Saturday, February 20, 2016

Amar Loses His Way on Mapp

We’re all prey to motivated reasoning, as I keep reading in articles about Antonin Scalia (such as this withering critique by judge Richard Posner), so of course that means I am too. I hope readers will point out when that happens, unless you have the same motivations and don’t realize.

One example I noticed recently was in the book America’s Unwritten Constitution by Akhil Reed Amar. Amar is a law professor at Yale and I’ve seen him on Chris Hayes and Melissa Harris Perry talking about the national popular vote movement, reforming the Senate’s filibuster rule, and the Voting Rights Act’s destruction by the Supreme Court, among other legal topics related to how we govern this country. He’s well-spoken and makes compelling arguments on these topics.

His book is a pretty good read, though the writing is occasionally on the legalistic/academic end. He explains the many unenumerated rights in the Constitution and Bill of Rights, based on the legal thinking of the late 18th century and later years when constitutional amendments were passed. He covers important topics like speech, religion, and voting rights. Even that shibboleth of textualists, the right to privacy.

There’s one topic within the many covered in the book, though, where Amar's perspective on the law diverges sharply from all the others, in my opinion, given that he’s considered to be a “liberal scholar” of the Constitution: the exclusionary rule.

The exclusionary rule, based on the Fourth Amendment, says that police are excluded from using evidence in court that was taken through unreasonable search and seizure. The first case in question was Mapp. v. Ohio. In that 1961 case, the court majority found that without excluding such evidence, the Fourth Amendment was meaningless, “a mere ‘form of words.” Amar labels this hyperbole, but that makes no sense to me. The amendment say:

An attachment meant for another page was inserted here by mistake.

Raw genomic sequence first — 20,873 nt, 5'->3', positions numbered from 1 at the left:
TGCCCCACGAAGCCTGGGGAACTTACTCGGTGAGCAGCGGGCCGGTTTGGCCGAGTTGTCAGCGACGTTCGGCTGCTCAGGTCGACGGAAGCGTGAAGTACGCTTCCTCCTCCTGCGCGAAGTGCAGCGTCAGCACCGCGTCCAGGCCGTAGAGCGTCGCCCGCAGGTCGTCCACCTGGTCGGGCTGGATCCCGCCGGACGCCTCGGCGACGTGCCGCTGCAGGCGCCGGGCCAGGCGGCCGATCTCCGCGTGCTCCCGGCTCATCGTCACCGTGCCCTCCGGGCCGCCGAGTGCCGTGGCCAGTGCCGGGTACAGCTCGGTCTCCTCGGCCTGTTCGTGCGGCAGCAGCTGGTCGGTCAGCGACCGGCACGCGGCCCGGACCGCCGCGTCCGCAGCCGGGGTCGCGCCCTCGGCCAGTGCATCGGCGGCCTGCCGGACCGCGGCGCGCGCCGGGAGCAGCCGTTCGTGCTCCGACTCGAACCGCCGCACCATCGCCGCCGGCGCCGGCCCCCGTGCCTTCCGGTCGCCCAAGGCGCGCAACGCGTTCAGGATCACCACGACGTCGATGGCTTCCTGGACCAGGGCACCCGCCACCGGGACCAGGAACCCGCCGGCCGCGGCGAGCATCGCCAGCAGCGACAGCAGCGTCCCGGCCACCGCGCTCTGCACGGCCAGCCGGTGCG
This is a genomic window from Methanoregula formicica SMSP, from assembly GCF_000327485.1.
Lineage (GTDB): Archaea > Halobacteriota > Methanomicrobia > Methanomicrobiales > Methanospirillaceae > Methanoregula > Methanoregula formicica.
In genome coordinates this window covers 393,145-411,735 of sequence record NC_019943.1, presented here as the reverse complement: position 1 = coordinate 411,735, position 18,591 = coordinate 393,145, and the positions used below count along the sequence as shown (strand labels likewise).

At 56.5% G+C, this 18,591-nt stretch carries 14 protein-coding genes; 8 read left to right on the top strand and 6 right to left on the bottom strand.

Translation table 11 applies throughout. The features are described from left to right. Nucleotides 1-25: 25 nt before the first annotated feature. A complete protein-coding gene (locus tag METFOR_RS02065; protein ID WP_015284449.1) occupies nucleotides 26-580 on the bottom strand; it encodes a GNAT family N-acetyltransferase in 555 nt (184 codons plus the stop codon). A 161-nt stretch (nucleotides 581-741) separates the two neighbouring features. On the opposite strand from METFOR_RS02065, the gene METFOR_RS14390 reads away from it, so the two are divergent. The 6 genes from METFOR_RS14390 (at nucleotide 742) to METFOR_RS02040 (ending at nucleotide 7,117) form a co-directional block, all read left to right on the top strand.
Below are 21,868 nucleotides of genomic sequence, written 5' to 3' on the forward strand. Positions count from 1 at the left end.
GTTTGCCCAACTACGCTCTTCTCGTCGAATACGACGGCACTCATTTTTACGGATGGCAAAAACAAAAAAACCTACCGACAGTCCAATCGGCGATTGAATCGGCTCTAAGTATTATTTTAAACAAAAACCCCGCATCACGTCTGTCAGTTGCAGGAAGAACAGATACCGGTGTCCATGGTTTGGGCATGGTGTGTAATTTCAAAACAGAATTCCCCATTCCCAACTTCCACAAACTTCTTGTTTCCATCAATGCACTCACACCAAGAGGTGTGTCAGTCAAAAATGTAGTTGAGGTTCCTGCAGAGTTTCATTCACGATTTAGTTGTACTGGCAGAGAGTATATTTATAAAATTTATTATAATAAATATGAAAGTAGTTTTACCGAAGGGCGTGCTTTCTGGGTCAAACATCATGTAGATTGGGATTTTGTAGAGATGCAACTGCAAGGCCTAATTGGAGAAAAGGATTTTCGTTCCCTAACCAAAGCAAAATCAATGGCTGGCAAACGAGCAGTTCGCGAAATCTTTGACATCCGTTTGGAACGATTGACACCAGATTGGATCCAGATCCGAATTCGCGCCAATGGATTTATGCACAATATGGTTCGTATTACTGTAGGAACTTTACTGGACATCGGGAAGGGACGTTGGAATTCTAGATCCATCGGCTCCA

The right of the people to be secure in their persons, houses, papers, and effects, against unreasonable searches and seizures, shall not be violated, and no Warrants shall issue, but upon probable cause, supported by Oath or affirmation, and particularly describing the place to be searched, and the persons or things to be seized.
If police can search without probable cause or beyond their warrant’s scope and introduce the evidence toward a conviction, what meaning do those words have?

Amar claims (I imagine correctly, since he’s the legal historian) that the writers of the Bill of Rights would have assumed people whose rights were violated would have recourse through civil action against the illegal seizure, rather than through the protection of exclusion.

Oh, right. How would that work? Let’s say you’re a poor person. The police raid your house without a warrant and find some drugs you have for personal use. You’re convicted based on that evidence, and Amar thinks you’re going to be able to file in civil court to recover punitive damages against the police. It would take years to get a trial date, and you’d need a lawyer you can’t pay for since civil courts are not covered under Gideon v. Wainright. Meanwhile, you’d be in prison anyway, so all of that would be a bit hard to manage. And that unrealistic “threat” of punitive damages is supposed to keep the police from violating the Fourth Amendment.